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... Whenever any Form of Government becomes destructive of these ends,
it is the Right of the People to alter or to abolish it,
and to institute new Government ...
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Monday, November 17, 2008

Another brick in the wall of social engineering failures ...from 2000, and it's a DOOOOOZY

Thanks to Belmont for this incredible spot

The Trillion-Dollar Bank Shakedown That Bodes Ill for Cities WINTER 2000
Howard Husock

The Clinton administration has turned the Community Reinvestment Act, a once-obscure and lightly enforced banking regulation law, into one of the most powerful mandates shaping American cities--and, as Senate Banking Committee chairman Phil Gramm memorably put it, a vast extortion scheme against the nation's banks. Under its provisions, U.S. banks have committed nearly $1 trillion for inner-city and low-income mortgages and real estate development projects, most of it funneled through a nationwide network of left-wing community groups, intent, in some cases, on teaching their low-income clients that the financial system is their enemy and, implicitly, that government, rather than their own striving, is the key to their well-being.

The CRA's premise sounds unassailable: helping the poor buy and keep homes will stabilize and rebuild city neighborhoods. As enforced today, though, the law portends just the opposite, threatening to undermine the efforts of the upwardly mobile poor by saddling them with neighbors more than usually likely to depress property values by not maintaining their homes adequately or by losing them to foreclosure. The CRA's logic also helps to ensure that inner-city neighborhoods stay poor by discouraging the kinds of investment that might make them better off.

The Act, which Jimmy Carter signed in 1977, grew out of the complaint that urban banks were "redlining" inner-city neighborhoods, refusing to lend to their residents while using their deposits to finance suburban expansion.
Redlining, which I learned of from Mr. Carter's administration was considered outright racism, and the CRA was it's cure.

Just one thing.

Redlining was invented by FDR to PROTECT BANKS from the temptation to make riskier loans in areas HE thought were filled with transient populations.

READ IT ALL AND WEEP
. It was predicted in 2000.

CRA decreed that banks have "an affirmative obligation" to meet the credit needs of the communities in which they are chartered, and that federal banking regulators should assess how well they do that when considering their requests to merge or to open branches.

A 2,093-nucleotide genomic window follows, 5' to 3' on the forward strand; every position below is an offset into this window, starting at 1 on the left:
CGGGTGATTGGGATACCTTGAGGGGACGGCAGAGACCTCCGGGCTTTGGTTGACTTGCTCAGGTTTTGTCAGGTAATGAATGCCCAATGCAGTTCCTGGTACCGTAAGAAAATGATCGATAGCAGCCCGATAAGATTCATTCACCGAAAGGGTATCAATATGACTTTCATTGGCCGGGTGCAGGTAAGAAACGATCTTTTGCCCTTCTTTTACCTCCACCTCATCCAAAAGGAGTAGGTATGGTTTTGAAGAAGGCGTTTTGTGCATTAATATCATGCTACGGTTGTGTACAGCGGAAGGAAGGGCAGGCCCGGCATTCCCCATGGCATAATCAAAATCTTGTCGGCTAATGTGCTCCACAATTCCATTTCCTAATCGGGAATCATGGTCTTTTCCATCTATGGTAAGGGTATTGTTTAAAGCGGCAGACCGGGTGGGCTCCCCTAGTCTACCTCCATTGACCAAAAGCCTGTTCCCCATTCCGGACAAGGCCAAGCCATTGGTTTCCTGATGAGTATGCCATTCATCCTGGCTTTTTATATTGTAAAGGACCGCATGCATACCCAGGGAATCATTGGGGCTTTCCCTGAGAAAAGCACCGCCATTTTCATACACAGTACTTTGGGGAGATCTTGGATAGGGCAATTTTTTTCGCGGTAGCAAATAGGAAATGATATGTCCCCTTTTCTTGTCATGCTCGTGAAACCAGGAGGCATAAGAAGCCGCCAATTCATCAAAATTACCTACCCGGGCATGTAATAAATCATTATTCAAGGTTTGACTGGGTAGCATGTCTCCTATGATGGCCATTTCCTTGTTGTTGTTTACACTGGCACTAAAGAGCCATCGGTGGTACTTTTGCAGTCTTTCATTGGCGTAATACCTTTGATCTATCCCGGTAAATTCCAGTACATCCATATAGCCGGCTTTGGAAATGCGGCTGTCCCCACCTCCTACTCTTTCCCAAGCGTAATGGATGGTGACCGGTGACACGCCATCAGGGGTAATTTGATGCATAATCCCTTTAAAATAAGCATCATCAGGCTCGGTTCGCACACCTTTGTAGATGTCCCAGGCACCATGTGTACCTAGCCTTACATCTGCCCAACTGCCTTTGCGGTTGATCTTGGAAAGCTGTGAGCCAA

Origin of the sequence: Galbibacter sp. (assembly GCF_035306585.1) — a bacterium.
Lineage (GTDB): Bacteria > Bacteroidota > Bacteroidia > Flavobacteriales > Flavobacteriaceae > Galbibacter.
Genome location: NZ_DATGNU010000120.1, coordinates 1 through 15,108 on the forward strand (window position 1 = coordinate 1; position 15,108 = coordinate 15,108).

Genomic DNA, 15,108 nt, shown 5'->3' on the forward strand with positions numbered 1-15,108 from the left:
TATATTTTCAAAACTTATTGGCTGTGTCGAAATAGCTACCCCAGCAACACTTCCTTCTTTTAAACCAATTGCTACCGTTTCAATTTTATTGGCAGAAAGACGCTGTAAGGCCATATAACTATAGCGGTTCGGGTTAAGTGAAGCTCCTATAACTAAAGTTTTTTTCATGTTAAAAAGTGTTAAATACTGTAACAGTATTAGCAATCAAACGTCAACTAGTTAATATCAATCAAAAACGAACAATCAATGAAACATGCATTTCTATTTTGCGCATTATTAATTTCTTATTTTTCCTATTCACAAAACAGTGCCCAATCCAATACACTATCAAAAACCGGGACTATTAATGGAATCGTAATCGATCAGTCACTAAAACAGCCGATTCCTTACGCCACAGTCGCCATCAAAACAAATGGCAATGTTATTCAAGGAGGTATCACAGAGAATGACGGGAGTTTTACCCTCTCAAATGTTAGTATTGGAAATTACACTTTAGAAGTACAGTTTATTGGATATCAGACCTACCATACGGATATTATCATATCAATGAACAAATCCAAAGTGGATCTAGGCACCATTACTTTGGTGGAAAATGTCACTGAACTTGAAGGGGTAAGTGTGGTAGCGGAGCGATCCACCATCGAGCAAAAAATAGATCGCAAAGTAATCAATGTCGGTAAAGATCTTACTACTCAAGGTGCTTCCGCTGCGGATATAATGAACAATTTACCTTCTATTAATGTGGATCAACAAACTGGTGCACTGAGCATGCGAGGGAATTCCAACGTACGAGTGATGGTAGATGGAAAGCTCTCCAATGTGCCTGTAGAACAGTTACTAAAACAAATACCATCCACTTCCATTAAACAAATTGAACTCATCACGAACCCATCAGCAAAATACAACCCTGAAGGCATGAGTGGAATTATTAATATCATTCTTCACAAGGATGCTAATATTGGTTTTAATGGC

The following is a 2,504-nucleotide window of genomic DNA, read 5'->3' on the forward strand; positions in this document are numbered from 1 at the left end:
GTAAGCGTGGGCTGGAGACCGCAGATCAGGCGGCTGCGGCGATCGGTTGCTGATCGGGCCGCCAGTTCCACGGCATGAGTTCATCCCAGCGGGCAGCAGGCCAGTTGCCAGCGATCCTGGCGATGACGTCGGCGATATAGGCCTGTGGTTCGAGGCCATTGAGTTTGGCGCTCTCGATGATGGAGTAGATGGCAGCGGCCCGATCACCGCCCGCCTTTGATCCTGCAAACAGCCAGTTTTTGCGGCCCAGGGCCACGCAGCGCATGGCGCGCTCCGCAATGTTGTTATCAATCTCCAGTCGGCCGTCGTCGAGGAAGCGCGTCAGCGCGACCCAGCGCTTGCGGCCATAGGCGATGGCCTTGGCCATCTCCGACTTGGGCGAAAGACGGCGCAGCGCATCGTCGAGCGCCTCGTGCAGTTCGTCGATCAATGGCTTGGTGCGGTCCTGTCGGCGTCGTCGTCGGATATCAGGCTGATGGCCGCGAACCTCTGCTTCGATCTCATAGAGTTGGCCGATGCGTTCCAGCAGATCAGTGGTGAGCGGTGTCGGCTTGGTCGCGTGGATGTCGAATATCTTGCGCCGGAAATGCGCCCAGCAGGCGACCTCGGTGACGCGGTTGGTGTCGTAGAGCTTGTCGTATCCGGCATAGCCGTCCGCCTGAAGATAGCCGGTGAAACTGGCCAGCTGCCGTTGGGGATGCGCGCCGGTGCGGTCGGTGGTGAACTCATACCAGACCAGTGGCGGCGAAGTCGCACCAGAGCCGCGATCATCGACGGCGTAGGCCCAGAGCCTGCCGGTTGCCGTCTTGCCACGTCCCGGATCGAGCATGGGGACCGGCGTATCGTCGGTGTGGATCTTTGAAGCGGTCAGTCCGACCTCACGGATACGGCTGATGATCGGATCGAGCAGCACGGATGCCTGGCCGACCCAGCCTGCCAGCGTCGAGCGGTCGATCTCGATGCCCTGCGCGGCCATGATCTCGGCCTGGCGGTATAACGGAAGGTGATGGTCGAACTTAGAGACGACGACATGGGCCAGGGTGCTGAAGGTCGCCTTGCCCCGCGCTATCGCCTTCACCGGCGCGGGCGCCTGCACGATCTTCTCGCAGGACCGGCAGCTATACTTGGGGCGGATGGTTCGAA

Banking in the 1970s, when CRA was passed, was a highly regulated industry in which small, local savings banks, rather than commercial banks, provided most home mortgages. Regulation prohibited savings banks from branching across state lines and sometimes even limited branching within states, inhibiting competition, the most powerful defense against discrimination. With such regulatory protection, savings banks could make a comfortable profit without doing the hard work of finding out which inner-city neighborhoods and borrowers were good risks and which were not. Savings banks also had reason to worry that if they charged inner-city borrowers a higher rate of interest to balance the additional risk of such lending, they might jeopardize the protection from competition they enjoyed. Thanks to these artificially created conditions, some redlining of creditworthy borrowers doubtless occurred.

The insular world of the savings banks collapsed in the early nineties, however, the moment it was exposed to competition. Banking today is a far more wide-open industry, with banks offering mortgages through the Internet, where they compete hotly with aggressive online mortgage companies. Standardized, computer-based scoring systems now rate the creditworthiness of applicants, and the giant, government-chartered Fannie Mae and Freddie Mac have helped create huge pools of credit by purchasing mortgage loans and packaging large numbers of them together into securities for sale to bond buyers. With such intense competition for profits and so much money available to lend, it's hard to imagine that banks couldn't instantly figure out how to market to minorities or would resist such efforts for fear of inspiring imitators. Nor has the race discrimination argument for CRA held up. A September 1999 study by Freddie Mac, for instance, confirmed what previous Federal Reserve and Federal Deposit Insurance Corporation studies had found: that African-Americans have disproportionate levels of credit problems, which explains why they have a harder time qualifying for mortgage money. As Freddie Mac found, blacks with incomes of $65,000 to $75,000 a year have on average worse credit records than whites making under $25,000.




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posted by Epaminondas at permanent link#

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